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show goes on Why the Premier League can not follow Scotland’s lead – Do not take the game away this Christmas

For the greater good, every effort must be made to keep show on road

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Diego Laxalt of Celtic is challenged by Ianis Hagi of Rangers during last year's traditional New Year's Old Firm clash. A vote by Scottish clubs means this festive fixture won't appear in this season's calendar. (Photo by Ian MacNicol/Getty Images)

Diego Laxalt of Celtic is challenged by Ianis Hagi of Rangers during last year's traditional New Year's Old Firm clash. A vote by Scottish clubs means this festive fixture won't appear in this season's calendar. (Photo by Ian MacNicol/Getty Images)

Diego Laxalt of Celtic is challenged by Ianis Hagi of Rangers during last year's traditional New Year's Old Firm clash. A vote by Scottish clubs means this festive fixture won't appear in this season's calendar. (Photo by Ian MacNicol/Getty Images)

IScotland, Omicron has ruined Hogmanay. Not only are large-scale celebratory events cancelled, not only have the Edinburgh fireworks been put back in their box for another year, not only will anyone attempting to see in the New Year be obliged to stand at least a metre apart from anyone else, but, as they hunker down for yet another lockdown, the population can’t even watch the football on the telly.

The Scottish Premiership clubs voted this week to bring forward the winter break planned for January 3 to start immediately after Sunday. Which means the traditional programme is no more. There will be no Rangers against Celtic on New Year’s Day. A bleak midwinter beckons.

Fans of English football can only hope clubs do not decide to take a similar course and vote for a pre-emptive halt. Because the truth is we need our football.

Even if crowds are prevented from attending, even if the turnstiles cease to clack, live televised football games are so important to the well-being of the clubs’ supporters that, frankly, they should be prescribed by the local GP.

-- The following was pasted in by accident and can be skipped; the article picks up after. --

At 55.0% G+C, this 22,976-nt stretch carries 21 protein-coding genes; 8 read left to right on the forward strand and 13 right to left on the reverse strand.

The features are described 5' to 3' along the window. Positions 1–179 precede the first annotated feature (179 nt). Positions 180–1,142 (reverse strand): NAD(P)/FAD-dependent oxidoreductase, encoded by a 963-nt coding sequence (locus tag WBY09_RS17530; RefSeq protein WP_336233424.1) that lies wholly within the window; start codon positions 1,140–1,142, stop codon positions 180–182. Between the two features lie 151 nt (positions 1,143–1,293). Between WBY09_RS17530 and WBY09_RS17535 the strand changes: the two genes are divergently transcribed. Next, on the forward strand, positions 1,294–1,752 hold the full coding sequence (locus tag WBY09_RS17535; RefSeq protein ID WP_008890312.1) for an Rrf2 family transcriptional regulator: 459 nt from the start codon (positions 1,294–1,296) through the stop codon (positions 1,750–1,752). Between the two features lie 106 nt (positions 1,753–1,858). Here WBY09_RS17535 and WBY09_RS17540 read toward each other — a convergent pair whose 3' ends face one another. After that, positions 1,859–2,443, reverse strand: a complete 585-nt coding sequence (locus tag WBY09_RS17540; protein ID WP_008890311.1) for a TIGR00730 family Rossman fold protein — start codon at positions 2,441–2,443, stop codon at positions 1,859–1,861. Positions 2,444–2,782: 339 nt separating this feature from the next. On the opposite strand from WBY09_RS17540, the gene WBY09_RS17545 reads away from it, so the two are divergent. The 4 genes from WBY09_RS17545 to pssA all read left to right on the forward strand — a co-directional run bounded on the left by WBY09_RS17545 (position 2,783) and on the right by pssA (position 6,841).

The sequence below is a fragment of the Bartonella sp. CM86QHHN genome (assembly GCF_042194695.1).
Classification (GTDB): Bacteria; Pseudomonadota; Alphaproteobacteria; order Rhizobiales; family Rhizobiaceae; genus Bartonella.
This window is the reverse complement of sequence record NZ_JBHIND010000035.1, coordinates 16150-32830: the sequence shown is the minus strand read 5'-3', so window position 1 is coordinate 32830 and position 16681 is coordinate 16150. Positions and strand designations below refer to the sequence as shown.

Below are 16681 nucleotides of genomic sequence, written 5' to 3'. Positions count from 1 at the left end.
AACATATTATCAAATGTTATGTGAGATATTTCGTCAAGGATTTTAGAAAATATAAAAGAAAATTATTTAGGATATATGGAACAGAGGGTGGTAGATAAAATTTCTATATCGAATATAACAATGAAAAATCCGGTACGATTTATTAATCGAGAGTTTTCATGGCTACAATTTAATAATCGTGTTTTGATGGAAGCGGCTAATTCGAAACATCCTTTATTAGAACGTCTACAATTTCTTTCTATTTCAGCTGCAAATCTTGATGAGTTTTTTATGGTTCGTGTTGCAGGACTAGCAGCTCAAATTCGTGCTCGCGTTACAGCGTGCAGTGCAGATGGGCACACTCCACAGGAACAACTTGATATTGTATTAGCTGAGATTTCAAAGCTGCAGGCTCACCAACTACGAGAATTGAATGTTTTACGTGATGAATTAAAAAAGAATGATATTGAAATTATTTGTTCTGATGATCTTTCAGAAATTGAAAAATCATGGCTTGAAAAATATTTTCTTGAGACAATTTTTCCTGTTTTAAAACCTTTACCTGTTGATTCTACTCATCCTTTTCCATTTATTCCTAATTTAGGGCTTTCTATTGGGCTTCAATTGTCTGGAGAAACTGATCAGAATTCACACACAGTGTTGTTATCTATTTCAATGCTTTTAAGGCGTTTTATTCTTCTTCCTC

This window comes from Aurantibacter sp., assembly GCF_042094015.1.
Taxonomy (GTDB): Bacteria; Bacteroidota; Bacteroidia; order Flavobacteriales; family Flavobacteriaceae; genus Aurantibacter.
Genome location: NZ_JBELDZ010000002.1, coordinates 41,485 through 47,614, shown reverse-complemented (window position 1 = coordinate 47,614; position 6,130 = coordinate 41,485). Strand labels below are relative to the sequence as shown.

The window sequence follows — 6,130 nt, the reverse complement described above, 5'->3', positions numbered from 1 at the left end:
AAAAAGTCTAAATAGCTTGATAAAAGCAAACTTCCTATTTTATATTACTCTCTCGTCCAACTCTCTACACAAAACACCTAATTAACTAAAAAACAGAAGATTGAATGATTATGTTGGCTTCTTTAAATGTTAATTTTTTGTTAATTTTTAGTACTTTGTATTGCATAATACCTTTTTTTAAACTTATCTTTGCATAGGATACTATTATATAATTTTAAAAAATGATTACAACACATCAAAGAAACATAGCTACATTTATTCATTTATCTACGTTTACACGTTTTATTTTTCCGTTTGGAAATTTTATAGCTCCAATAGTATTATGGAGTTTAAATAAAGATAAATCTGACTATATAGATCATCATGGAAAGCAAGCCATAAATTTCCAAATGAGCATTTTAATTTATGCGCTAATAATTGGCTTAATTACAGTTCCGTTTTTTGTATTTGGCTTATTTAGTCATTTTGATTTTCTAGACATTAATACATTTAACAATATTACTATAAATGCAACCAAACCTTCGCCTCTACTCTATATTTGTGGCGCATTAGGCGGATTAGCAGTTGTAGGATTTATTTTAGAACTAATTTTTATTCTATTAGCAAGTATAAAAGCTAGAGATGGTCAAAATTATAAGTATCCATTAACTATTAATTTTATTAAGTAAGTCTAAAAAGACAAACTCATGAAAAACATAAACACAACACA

We saw in lockdown times how vital the game was for so many of us. For some it may have just been an entertainment, something different to engage with than box sets of ‘Breaking Bad’ and ‘Succession’. Though that alone made it a worthwhile process. Cheering people up with a little bit of fun should never be disparaged.

But for an awful lot of people football provides a lot more than a bit of a giggle. For those of us in thrall to its procedures, it is a central part of our life. Through our support we find identity and purpose. The rhythms of the schedule are embedded in our weekly timetables.

Getting our fantasy teams together, working out the scores for the predictions league, checking social media constantly for news of injury and form: without the game at the end of all this, much of our habits become redundant.

And during the lockdowns over the last couple of years, there was absolutely no evidence of the live game undermining the efforts to keep the pandemic under control. Players’ safety was absolutely ensured, as was that of the wider public.

Such precedent suggests there is simply no reason to follow the Scottish clubs’ lead and volunteer for a break in play now. Indeed, it might be argued that it is the duty of the clubs to do whatever they can to ensure fixtures are fulfilled.

The idea that football clubs are socially important civic assets has been constantly challenged over the past 30 years. These days, anyone with money is invited in to take them over, with precious little scrutiny or investigation. Sure, this was a game that always attracted dodgy owners. But the new breed of crypto currency dealers, oligarchs and sovereign wealth funds are buying in solely for their own financial and geo-political reasons.

They have precious little interest in their new asset’s wider meaning or purpose. But here is the opportunity for them to show they understand what their properties mean.

A mid-winter break might be the way forward, but now is not the time to start. Because, as live crowds and television audiences grow exponentially, the importance of football to so many lives only increases. For many of us in lockdown all around the world, the game offered a hint of normality, an opportunity to think about something other than the relentless, depressing barrage of pandemic news.

It was something to get excited about, something to occupy the attention, something to look forward to. It was the most seductive form of escapism at a time when reality was in constant danger of overwhelming us all

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As such it provided a vital social service. Its value was made clear by the huge surge in attendances in the autumn when restrictions were lifted. And while the health and well-being of its participants needs to be considered, while it is important their fitness is not compromised by over-playing, while ultimately a mid-winter break might be the way forward, now is not the time to start.

Because this remains the game’s fundamental merit, the one that should be uppermost in any decision making: it holds a unique position in society in that it can provide a national tonic in the toughest of times.

It may not be easy, it may entail significant challenge, but football has done it before. The very fact it returned from its initial hiatus and kept going during lockdown kept a lot of us going. To falter now would, frankly, be a dereliction of duty. People need football – and all live sport – now more than ever.

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Telegraph Media Group Limited [2021]


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